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Systemic delivery of peptides and proteins across absorptive mucosae.

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Controlled Drug-Delivery Research Center, Rutgers University, College of Pharmacy, Piscataway, NJ 08854, USA.


As therapeutic peptides and proteins become readily available through rapid advances in recombinant technology, and because rapid presystemic elimination renders them ineffective when administered orally, pharmaceutical scientists are faced with the challenge of delivering these macromolecules systemically; therefore, alternative routes of delivery need to be investigated. Transmucosal delivery through absorptive mucosae represents one of these alternatives. This route has the advantage of being noninvasive and of bypassing hepatogastrointestinal clearance. The absorptive mucosae that have been investigated for delivery of peptides and proteins include buccal, nasal, pulmonary, rectal, and vaginal. Nasal delivery has been studied extensively and has been the most successful--nasal sprays for buserelin, desmopressin, oxytocin, and calcitonin are already available commercially. In general, enzyme inhibitors and permeation enhancers need to be coadministered for successful delivery of these biopharmaceuticals. Classes of enhancers used for transmucosal delivery include bile salts, dihydrofusidates, cyclodextrins, surfactants, and chelating agents. Each of these agents exerts its enhancing effects by a different mechanism, and each has been associated with adverse effects. This article discusses the physiology of each of the mucosae used, the fundamentals of transmucosal delivery, and recent progress in systemic delivery of therapeutic peptides and proteins across each of the mucosae; in an effort to highlight principles of transmucosal delivery, it also discusses the transmucosal delivery of enkephalin, calcitonin, and insulin as case studies.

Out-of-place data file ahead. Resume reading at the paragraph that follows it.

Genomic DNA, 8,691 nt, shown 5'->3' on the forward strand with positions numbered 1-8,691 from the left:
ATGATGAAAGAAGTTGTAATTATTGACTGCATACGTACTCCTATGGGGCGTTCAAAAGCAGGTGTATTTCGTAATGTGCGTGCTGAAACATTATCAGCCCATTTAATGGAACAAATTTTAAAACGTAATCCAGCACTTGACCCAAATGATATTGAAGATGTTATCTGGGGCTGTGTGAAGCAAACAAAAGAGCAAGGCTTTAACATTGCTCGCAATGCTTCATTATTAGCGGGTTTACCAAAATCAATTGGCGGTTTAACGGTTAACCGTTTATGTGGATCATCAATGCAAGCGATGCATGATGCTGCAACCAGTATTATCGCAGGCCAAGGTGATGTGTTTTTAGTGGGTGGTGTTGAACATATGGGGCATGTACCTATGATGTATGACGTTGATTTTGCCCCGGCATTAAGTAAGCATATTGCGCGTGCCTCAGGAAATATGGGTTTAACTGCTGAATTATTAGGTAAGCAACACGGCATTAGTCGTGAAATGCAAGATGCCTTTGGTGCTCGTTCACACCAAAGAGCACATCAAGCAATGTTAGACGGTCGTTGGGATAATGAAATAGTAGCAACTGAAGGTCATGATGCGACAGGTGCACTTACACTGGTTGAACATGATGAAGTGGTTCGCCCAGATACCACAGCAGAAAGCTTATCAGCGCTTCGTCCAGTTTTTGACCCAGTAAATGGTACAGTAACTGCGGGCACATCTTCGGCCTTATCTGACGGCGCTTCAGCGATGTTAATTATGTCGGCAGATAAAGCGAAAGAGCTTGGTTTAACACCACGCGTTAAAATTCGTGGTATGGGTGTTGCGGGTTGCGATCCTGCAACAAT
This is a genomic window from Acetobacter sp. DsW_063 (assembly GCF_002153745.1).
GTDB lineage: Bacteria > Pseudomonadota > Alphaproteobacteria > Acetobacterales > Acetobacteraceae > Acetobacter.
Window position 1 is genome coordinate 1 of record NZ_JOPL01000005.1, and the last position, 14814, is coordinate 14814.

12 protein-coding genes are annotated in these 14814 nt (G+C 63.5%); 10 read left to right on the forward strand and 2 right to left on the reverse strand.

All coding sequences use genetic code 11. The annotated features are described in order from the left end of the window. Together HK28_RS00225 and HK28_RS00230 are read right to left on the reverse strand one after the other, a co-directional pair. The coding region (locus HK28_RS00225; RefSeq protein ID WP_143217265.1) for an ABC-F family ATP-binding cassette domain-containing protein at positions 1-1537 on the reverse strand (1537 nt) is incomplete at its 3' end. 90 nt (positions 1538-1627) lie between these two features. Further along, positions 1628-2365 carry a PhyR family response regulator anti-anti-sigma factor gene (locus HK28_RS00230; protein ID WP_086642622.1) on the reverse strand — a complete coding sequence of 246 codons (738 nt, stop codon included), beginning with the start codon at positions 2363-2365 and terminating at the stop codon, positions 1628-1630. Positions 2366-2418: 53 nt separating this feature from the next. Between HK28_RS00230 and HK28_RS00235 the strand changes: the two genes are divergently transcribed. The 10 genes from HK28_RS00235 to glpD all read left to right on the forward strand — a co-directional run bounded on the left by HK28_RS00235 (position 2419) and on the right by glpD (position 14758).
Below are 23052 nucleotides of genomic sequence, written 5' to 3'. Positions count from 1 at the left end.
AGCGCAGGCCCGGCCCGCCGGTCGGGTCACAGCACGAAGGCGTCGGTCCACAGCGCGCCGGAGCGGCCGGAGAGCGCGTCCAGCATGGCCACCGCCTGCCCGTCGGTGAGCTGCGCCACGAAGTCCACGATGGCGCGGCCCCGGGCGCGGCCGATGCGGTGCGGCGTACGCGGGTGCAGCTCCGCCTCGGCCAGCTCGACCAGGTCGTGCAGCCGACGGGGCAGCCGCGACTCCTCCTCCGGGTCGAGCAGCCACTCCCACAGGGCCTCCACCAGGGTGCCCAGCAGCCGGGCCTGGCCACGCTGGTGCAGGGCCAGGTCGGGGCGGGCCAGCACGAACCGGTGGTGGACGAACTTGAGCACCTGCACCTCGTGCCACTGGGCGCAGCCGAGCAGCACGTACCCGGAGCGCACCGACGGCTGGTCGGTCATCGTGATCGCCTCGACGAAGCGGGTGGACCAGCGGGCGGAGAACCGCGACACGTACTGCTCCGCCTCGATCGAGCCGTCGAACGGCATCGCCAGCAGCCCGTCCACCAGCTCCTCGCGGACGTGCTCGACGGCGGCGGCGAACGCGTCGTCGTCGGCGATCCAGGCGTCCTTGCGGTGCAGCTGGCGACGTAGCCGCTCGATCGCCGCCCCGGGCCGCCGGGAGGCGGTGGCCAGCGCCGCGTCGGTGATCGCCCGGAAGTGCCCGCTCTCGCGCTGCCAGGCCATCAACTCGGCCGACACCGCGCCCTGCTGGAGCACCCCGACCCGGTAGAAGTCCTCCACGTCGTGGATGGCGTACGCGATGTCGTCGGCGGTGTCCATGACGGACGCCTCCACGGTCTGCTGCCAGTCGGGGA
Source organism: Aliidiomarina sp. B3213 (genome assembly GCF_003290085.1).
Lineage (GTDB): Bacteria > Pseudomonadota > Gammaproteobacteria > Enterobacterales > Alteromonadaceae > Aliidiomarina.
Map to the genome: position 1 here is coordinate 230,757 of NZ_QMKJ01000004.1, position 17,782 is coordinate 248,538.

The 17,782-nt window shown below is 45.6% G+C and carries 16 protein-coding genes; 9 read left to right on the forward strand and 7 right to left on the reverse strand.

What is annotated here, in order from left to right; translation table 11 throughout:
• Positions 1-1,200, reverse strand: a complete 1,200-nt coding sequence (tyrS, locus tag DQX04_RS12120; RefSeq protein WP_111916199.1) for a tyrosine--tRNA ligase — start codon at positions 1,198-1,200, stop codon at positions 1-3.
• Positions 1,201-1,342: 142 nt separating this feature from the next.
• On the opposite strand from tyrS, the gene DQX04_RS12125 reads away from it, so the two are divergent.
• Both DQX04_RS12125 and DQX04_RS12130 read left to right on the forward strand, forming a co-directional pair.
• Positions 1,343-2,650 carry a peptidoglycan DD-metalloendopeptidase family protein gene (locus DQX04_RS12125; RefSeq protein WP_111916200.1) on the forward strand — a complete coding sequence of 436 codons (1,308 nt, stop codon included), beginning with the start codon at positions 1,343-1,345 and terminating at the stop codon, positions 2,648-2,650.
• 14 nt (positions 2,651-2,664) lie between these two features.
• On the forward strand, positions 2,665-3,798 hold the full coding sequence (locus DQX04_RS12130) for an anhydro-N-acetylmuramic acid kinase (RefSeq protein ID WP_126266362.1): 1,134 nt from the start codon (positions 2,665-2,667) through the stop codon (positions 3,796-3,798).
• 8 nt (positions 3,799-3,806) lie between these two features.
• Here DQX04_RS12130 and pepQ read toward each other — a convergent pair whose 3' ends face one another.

[Indexed for MEDLINE]

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